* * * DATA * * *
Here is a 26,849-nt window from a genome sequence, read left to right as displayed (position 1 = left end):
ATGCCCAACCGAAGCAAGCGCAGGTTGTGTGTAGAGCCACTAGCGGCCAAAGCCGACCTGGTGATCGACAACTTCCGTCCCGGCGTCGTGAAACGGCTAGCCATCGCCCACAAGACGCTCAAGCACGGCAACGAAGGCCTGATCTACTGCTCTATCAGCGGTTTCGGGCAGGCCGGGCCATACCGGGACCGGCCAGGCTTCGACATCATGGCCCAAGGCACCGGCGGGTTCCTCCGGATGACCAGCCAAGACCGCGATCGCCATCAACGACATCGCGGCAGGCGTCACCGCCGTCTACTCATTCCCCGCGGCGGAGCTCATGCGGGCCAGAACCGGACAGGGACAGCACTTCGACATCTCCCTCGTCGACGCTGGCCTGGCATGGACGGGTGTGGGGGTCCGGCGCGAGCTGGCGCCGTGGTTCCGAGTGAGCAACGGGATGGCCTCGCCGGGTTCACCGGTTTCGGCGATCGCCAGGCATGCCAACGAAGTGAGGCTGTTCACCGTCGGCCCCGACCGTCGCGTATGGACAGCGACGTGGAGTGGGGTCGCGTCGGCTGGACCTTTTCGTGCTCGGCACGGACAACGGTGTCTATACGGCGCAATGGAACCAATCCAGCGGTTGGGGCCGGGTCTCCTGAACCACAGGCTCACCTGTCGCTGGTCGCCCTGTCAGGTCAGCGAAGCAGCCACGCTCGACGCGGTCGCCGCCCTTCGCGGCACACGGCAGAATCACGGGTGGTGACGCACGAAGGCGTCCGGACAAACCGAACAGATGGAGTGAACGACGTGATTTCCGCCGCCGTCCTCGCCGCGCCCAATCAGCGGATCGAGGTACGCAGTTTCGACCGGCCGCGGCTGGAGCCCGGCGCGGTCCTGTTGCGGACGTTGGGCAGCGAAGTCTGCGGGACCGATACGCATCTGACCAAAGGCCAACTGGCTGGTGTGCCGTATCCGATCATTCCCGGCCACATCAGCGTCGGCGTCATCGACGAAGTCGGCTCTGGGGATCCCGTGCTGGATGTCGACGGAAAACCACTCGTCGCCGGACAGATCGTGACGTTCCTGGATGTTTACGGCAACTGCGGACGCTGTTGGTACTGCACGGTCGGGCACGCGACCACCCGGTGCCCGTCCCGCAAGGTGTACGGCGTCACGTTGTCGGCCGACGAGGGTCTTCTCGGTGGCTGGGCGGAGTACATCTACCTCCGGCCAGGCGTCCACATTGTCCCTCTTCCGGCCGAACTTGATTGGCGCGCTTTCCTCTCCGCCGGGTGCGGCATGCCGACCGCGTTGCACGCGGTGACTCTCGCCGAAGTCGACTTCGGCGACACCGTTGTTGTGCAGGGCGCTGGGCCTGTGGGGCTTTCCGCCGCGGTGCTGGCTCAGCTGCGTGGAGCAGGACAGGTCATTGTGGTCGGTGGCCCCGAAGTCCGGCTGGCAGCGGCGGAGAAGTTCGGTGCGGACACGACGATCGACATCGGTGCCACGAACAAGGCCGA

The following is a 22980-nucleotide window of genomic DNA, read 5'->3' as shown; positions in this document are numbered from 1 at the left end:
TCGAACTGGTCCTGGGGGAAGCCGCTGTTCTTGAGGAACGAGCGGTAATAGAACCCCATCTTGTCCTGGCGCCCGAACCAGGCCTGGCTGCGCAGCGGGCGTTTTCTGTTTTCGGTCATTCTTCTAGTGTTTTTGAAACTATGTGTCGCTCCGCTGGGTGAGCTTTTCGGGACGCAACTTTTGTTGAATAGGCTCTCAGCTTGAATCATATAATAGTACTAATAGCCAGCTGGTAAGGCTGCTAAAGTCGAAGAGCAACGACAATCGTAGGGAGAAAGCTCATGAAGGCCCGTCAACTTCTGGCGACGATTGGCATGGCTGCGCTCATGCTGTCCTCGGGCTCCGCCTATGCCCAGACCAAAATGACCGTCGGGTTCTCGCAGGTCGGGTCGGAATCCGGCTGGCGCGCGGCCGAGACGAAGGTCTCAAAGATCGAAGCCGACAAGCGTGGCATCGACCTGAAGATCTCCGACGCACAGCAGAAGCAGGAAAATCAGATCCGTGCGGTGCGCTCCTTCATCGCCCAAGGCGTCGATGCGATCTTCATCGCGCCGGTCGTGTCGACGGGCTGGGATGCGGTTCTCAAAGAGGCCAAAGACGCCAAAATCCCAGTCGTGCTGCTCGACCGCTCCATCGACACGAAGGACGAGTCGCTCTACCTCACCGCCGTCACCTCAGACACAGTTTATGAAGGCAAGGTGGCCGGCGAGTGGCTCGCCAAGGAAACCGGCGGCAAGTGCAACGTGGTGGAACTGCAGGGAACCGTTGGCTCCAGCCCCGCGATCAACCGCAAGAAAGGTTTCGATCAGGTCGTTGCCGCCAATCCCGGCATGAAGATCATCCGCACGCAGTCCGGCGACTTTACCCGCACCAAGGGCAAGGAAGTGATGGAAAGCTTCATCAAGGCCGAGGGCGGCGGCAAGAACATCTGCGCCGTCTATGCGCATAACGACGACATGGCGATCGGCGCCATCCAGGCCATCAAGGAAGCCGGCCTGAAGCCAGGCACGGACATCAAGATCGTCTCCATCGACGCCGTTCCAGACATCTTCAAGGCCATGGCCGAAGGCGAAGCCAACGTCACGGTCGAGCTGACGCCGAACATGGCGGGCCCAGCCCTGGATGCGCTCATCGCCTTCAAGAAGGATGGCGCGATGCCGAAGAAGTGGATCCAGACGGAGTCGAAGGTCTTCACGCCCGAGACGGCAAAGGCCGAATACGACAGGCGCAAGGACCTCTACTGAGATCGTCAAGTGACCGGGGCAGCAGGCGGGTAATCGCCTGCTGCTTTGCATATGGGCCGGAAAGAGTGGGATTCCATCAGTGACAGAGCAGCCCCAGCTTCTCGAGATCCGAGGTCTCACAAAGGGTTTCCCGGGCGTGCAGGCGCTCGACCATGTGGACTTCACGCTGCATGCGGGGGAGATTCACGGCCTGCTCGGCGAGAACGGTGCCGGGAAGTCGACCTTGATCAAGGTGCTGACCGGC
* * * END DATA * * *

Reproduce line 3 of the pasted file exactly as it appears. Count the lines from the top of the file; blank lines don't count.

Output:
The following is a 22980-nucleotide window of genomic DNA, read 5'->3' as shown; positions in this document are numbered from 1 at the left end: